3 lousy books to confuse and frustrate
Posted by BookerTalk
I thought when I retired that I’d not only have oodles of time available to read but that I’d be quite prompt with my reviews. Neither has proved to be the case.
Instead of filling my days with reading and blogging, I’m juggling Pilates classes, the gym, gardening, National Trust volunteering, coffee shop visits with friend. Not that I’m complaining. It just means I have less time available to write content for the blog.
It’s been getting steadily worse over the last two years. Despite best intentions about wanting to do justice to each book I know I’m never going to catch up if I try and write full reviews for everything.
So I’m going to be sharing some mini reviews until I get the backlog down to a reasonable level.
Let’s start with three books that turned out to be so disappointing I had to abandon them well before the end.
Reading Through the Night by Jane Tompkins
Published by University of Virginia Press., June 2019. My copy was provided by Net Galley in exchange for a fair review.
Jane Tompkins was a literature professor but when she succumbed to myalgic encephalomyelitis (also known as chronic fatigue syndrome), reading was about the only activity she could manage.
Her relationship with books and the experience of reading changed substantially. She began to examine whether instead of reading for pleasure, a close examination of a book could provide profound insights into her life.
Her path of introspection begins with Sir Vidia’s Shadow by Paul Theroux, a memoir of his friendship and falling out with the Nobel Laureate V.S. Naipaul.
The book contains a detailed discussion of this book and Tompkins reactions to different episodes.
I happen to have read – and thoroughly enjoyed – Theroux’s book so I could relate to some of Tompkins’ comments. But she went overboard with page after page of commentary and analysis. I had been expecting to learn about the power of reading to sustain people through difficult times. But this felt more like an academic paper tracing patterns of feelings and behaviours.
I kept thinking surely she would move on to other books or authors. But not a bit of it. Tompkins became so enthused by learning about Theroux that she then progressed to another of his books (The Old Patagonian Express) . And so we were treated to yet another detailed analysis.
At which point (about 25% of the way into the book) I decided enough was enough.
The Midwife by Katja Kettu
Published by Amazon Crossing 2016. My copy was provided by Net Galley in exchange for a fair review.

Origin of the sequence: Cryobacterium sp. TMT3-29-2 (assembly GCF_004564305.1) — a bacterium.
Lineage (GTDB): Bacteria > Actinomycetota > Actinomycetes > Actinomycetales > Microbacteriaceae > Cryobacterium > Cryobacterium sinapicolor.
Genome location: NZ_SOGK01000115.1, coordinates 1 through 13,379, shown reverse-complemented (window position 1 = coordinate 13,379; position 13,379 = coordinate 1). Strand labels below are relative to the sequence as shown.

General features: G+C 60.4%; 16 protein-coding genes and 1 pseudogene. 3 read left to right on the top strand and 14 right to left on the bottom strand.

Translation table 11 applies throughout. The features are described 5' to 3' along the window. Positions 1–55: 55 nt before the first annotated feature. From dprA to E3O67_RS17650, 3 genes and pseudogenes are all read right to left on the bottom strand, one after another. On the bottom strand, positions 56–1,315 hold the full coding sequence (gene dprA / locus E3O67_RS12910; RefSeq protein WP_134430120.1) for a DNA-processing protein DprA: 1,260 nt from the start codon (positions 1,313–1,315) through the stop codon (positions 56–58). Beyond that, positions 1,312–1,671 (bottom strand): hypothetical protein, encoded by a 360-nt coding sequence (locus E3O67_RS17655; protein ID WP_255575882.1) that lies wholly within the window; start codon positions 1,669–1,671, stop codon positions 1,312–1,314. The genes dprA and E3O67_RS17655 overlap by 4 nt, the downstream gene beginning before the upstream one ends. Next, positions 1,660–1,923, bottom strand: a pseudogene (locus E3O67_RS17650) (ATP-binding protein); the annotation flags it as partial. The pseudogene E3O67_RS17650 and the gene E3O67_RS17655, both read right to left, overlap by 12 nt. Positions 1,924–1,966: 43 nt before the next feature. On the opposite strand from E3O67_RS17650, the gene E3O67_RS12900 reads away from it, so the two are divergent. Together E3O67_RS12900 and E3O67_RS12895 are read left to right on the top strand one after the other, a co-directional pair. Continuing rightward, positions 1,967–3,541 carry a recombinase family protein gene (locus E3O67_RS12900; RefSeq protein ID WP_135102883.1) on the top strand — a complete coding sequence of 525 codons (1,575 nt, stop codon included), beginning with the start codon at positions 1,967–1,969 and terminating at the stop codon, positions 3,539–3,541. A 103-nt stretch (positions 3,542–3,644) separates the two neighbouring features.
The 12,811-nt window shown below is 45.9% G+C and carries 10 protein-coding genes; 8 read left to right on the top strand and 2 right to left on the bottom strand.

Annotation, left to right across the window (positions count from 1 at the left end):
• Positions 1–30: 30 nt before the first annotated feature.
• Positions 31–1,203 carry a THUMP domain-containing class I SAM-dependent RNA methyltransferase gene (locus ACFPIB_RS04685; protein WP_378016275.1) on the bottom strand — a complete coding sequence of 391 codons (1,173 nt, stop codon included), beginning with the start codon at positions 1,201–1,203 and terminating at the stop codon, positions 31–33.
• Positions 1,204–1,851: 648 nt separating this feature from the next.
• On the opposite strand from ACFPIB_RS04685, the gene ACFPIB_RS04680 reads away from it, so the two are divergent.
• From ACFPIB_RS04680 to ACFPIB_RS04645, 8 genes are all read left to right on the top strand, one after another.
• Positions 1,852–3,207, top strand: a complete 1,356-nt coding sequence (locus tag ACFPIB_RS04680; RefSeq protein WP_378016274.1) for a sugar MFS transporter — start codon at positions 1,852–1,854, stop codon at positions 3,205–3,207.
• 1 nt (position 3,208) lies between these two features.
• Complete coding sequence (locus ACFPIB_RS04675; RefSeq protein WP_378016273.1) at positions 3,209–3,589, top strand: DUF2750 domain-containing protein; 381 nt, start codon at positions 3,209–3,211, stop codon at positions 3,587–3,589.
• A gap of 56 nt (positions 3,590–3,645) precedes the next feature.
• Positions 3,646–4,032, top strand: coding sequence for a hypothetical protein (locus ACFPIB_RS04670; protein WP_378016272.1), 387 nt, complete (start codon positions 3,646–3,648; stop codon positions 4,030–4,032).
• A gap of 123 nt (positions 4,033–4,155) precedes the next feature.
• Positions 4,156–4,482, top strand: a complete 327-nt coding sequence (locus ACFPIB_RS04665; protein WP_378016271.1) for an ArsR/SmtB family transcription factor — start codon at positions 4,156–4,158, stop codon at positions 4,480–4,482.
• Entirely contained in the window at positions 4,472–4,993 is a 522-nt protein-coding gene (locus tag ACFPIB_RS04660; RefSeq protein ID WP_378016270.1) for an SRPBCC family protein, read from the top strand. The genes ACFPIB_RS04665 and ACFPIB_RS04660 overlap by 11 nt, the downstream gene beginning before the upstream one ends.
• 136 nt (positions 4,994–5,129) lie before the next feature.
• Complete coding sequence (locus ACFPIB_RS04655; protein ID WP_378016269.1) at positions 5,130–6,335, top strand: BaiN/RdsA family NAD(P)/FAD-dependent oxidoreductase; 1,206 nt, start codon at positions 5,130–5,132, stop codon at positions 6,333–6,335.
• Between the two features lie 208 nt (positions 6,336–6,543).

The synopsis of this book sounded promising. It takes place in the final years of World War II when the Soviet Union and Germany are fighting for control of Finland. This is the backdrop for a romance between a woman nicknamed “Weird-Eye” ,who works as a midwife, and a war photographer who works for the SS.
Unfortunately the author seems to think her readers are deeply interested in the details of Finnish history at this time. Her book begins with a detailed timeline of events the significance of which was lost on me. When the narrative does get underway it becomes even more confusing – the narrative is written in the first person but it switches perspectives between different characters whose identity is not immediately obvious. Too confusing to be a pleasurable experience. Abandoned after 10%.
A Brief History of Seven Killings by Marlon James
Published by OneWorld Publications in 2015.
This won the Booker Prize in 2015. It relates the story of the attempted assassination of Bob Marley (never referred to by name, only as “the singer”) and its aftermath. I knew it was written partly in Jamaican patois but once I ‘tuned in” that didn’t present a problem.
The real difficulty was that it has a vast array of characters – the cast list at the beginning shows 75 names. Around a dozen of these jump in to tell their story. One is an American journalist, another is a kid called Bam Bam who saw his father shot in the head. There are several gangsters and a prostitute. Since their appearances are often short, I kept forgetting who they all were. That plus the non linear narrative made the whole book far too confusing.
I gave it a good shot but in the end decided I had far more enjoyable books waiting on the shelves.
About BookerTalkWhat do you need to know about me? 1. I'm from Wales which is one of the countries in the UK and must never be confused with England. 2. My life has always revolved around the written and spoken word. I worked as a journalist for nine years then in international corporate communications 3. My tastes in books are eclectic. I love realism and hate science fiction and science fantasy. 4. I am trying to broaden my reading horizons geographically by reading more books in translation
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